Cambodia’s property sector could be in for a shakeup if the European Union fulfills its threat to withdraw Everything But Arms (EBA) trade perks from the kingdom, market observers tell the Khmer Times.
The EU’s mooted sanctions on Cambodia will rattle the economy but ultimately lead to positive change, according to James Whitehead, CEO of Lao property portal laorealestate.la.
The sanctions would compel Cambodia to trade low-skilled labour, based on the manufacture of garments and low-level consumer products for the European market, for more lucrative manufacturing jobs that need highly trained, more educated workers.
These jobs may involve electronics manufacturing and diamond polishing, Whitehead added.
“[The sector] needs to boost the value chain and train staff for higher-level manufacturing,” Whitehead told the Times.
The EU calls on Prime Minister Hun Sen to rectify the breakdown of democratic processes in the country since last year’s abolition of the Cambodia National Rescue Party (CNRP). “The clock is now officially tickingand we need to see real action soon,” EU Commissioner for Trade Cecilia Malmstrom said in a statement last month.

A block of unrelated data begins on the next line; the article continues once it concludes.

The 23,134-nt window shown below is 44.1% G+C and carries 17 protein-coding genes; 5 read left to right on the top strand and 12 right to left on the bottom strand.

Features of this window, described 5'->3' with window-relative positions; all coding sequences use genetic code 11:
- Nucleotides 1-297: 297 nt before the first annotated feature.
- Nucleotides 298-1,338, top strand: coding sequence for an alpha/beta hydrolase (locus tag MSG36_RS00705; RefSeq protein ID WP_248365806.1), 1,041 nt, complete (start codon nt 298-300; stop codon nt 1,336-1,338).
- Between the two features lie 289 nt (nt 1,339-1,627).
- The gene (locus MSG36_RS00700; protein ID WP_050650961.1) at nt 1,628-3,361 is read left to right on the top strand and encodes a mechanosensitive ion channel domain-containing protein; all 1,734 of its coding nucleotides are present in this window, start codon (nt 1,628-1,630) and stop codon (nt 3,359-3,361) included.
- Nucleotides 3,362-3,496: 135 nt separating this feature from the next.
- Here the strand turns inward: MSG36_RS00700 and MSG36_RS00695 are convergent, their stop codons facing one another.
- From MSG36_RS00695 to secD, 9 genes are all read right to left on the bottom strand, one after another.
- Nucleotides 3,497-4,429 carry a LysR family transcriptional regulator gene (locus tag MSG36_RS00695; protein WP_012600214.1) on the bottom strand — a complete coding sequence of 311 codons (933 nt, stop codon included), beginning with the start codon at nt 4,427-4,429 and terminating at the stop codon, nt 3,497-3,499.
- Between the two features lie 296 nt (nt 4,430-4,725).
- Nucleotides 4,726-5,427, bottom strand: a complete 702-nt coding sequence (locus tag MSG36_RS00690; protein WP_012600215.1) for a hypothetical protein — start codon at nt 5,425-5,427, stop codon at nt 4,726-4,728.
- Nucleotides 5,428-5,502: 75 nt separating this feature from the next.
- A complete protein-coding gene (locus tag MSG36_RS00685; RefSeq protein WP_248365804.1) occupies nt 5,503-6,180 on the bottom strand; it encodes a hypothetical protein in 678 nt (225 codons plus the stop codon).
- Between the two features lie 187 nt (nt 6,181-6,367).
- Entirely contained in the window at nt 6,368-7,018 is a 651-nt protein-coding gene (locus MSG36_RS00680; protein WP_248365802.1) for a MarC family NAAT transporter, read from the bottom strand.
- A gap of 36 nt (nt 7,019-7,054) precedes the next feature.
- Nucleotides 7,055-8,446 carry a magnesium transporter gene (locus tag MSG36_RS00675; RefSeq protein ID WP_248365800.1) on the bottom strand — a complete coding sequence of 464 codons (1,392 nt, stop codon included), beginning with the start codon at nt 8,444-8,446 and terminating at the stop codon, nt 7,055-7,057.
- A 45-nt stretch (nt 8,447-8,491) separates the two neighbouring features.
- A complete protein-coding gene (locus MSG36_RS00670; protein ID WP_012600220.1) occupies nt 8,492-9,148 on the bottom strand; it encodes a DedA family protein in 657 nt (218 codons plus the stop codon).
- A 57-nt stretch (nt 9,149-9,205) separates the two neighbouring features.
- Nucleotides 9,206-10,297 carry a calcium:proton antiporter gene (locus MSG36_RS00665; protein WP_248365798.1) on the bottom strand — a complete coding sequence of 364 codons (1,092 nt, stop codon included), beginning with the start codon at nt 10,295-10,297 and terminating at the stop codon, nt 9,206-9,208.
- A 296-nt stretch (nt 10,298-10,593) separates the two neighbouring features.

The EBA empowers Cambodia to export products aside from weapons to the EU at duty-free tariff rates. The end of the pact could cost Cambodia’s economy around USD676 million, according to estimates by the ministry of commerce, and hit the garment industry, which employs 800,000 people.
“Workers rent houses and their landlords have mortgages with the banks. If there are no workers then landlords end up losing business,” warned economist Ngeth Chou.
The Philippines finds REIT timing for property investment
Contagion and natural calamity thwart the country’s thriving real estate industry, but a new form of investment is set to democratise the property market
6 of the best places to dine, relax, shop and live in Sen Sok
Situated to the south of Phnom Penh’s centre, this appealing neighbourhood is becoming one of the city’s development hubs
Branded residences vie for the top spot in Southeast Asia
Developers hope to capitalise on brand recognition among their audience of investors to build relationships with big names
Asia’s integrated resort communities take mixed-use developments to a whole new level
Offering investors a one-stop shop that encompasses retail, green space and lifestyle amenities